For those with Down syndrome, improv group instills self-confidence

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According to Healthline, approximately 6,000 babies in the United States are born with Down syndrome — a common chromosomal disorder usually characterized by low muscle tone, small stature and almond-shaped eyes that slant up — every year. Though local and national support networks exist for individuals with the condition, few have encouraged the sort of self-empowerment that Robert Snow's Ohio-based organization, Stand Up for Downs, has.

In 2009, Snow and his wife Ellen had their second son Henry, who was born with Down syndrome.

"You know, we didn't know when he was born that he was going to have Down syndrome," Robert told In The Know. "We had all of our challenges like so many parents do and trying to understand Down syndrome and what it means, but, ultimately, you are committed to your child no matter what."

Robert said he and Ellen were determined to give their child the best life possible. Drawing from his background in stand-up comedy in Chicago and his wife's expertise in event-planning, he came up with Stand Up for Downs in 2013. Per the nonprofit's website, the organization was initially created to simply "enhance the lives of those with Down syndrome through humor" via the fundraising and production of comedy events.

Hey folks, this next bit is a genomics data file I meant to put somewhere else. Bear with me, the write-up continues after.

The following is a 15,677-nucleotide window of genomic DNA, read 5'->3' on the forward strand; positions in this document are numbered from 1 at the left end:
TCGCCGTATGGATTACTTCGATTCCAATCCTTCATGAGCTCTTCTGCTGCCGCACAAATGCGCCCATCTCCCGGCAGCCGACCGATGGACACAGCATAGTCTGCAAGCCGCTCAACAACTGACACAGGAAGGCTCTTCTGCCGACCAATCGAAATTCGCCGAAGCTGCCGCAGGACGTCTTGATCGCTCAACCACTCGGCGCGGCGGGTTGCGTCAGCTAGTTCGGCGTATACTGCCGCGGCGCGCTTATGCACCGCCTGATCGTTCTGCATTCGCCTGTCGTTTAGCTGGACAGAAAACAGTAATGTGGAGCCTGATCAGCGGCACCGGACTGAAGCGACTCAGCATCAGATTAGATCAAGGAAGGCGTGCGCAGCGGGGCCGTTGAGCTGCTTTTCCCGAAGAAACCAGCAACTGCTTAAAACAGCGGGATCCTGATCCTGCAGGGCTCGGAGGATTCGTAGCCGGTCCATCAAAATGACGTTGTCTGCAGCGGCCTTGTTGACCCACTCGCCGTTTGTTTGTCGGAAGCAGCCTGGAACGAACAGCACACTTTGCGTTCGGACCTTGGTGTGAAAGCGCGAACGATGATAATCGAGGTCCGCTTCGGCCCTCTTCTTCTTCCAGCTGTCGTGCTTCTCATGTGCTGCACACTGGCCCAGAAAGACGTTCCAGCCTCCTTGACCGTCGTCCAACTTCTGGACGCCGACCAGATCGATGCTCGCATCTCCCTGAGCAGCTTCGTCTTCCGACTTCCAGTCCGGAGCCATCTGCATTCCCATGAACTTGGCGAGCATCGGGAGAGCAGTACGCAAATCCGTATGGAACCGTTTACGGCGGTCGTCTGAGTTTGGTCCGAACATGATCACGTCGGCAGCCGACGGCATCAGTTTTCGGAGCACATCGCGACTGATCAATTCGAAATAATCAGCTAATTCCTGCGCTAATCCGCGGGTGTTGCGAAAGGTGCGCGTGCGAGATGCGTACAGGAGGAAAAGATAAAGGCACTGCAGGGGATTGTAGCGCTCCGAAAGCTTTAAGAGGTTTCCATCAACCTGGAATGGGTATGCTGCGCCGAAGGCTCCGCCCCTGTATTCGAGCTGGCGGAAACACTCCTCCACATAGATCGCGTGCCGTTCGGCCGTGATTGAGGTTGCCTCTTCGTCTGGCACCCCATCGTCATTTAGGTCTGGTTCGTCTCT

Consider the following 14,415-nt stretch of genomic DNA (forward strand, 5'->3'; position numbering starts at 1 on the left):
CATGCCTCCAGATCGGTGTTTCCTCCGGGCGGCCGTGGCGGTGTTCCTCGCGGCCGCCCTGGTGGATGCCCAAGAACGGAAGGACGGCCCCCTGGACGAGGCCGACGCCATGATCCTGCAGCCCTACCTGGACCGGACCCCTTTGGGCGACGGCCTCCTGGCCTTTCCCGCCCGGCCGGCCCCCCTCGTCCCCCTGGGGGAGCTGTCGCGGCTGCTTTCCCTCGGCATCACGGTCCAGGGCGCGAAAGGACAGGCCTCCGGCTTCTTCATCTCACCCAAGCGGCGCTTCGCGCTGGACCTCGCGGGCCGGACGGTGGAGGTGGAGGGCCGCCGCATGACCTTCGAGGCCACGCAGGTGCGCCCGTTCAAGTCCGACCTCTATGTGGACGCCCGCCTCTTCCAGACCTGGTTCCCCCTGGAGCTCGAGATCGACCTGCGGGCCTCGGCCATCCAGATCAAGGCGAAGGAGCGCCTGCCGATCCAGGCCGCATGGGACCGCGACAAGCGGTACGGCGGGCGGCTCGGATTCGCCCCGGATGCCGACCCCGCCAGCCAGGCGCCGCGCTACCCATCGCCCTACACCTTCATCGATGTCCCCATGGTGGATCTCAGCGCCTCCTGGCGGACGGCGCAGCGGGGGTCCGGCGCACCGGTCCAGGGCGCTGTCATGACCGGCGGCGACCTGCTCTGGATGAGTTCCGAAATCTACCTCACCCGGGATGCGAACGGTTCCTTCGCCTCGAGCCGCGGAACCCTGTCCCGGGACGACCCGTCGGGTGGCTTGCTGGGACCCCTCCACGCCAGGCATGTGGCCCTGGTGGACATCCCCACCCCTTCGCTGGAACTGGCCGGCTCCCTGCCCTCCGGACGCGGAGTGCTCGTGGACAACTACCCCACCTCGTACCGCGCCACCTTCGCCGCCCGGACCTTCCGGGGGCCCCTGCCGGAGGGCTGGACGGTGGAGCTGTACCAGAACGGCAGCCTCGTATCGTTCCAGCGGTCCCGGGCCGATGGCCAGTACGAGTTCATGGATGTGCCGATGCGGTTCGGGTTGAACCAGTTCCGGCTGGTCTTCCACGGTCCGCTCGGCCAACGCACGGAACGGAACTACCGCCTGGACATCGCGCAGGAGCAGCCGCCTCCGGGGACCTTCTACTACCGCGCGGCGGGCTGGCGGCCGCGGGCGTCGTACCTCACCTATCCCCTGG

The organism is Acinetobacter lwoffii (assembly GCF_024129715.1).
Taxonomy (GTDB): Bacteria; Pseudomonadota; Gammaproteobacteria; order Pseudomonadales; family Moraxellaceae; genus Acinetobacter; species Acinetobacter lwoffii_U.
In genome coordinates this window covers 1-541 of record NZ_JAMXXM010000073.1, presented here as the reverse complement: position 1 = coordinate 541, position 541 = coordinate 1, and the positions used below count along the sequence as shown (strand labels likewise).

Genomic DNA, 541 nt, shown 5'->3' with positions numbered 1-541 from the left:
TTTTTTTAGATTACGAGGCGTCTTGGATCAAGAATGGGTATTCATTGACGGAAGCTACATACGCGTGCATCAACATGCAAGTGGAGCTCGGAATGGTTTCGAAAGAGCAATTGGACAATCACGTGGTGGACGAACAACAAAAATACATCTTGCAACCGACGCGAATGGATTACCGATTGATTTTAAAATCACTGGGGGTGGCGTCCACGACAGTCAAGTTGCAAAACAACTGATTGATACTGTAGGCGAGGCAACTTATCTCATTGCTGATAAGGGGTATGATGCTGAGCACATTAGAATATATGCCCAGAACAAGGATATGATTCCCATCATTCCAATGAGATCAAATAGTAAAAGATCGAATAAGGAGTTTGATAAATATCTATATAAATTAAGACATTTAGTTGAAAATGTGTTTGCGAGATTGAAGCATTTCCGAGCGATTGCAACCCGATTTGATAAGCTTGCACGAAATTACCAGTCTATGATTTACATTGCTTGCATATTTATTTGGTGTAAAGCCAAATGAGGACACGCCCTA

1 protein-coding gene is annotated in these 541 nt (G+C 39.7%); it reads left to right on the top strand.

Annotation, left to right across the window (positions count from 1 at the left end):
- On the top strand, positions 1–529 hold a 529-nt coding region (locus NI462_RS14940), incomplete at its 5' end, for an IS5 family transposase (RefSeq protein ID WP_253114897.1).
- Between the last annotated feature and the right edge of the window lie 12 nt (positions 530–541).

By 2017, however, Robert became disillusioned with the nonprofit's direction, according to the organization's website. In an effort to engage more with those with Down syndrome, he began offering improvisation classes for people of all ages and skill levels.

"If we can get improvisation started at an early age, they're going to be that much stronger as they grow into adulthood and transition into some of these professions that, you know, are going to be much more fitting to their abilities," he said.

The next year, following rounds of auditions, Robert created the Improvaneers, an improv troupe that currently consists of six females and four males all over the age of 19. Since the group's founding, its members have become increasingly confident in themselves, all while sharing a stage that allows them to authentically express themselves without judgment, he said.

"They are such a family, and there's such an incredible support for one another amongst this team," Robert told In The Know. "I've never seen anything like it."

The improv group normally begins the day with a quick brain and action-oriented game before diving into any given scene.

"They bring a curiosity, [an] energy and an honesty in everything that they do for us on stage," Ellen said.

In an interview with In The Know, several members of the troupe and their relatives echoed a similar sentiment, claiming that Stand Up for Downs has given those with Down syndrome an outlet to be themselves.

"When I'm on stage, I feel like I can do anything like a star," Improvaneer Audrey Costilow said.

One mother said the same for her son.

"When I saw him leading on the Improvaneers, I'm so proud of him and how much he has stretched his self and taken himself out of his comfort zone," Lisa Doyle said of her son Nick.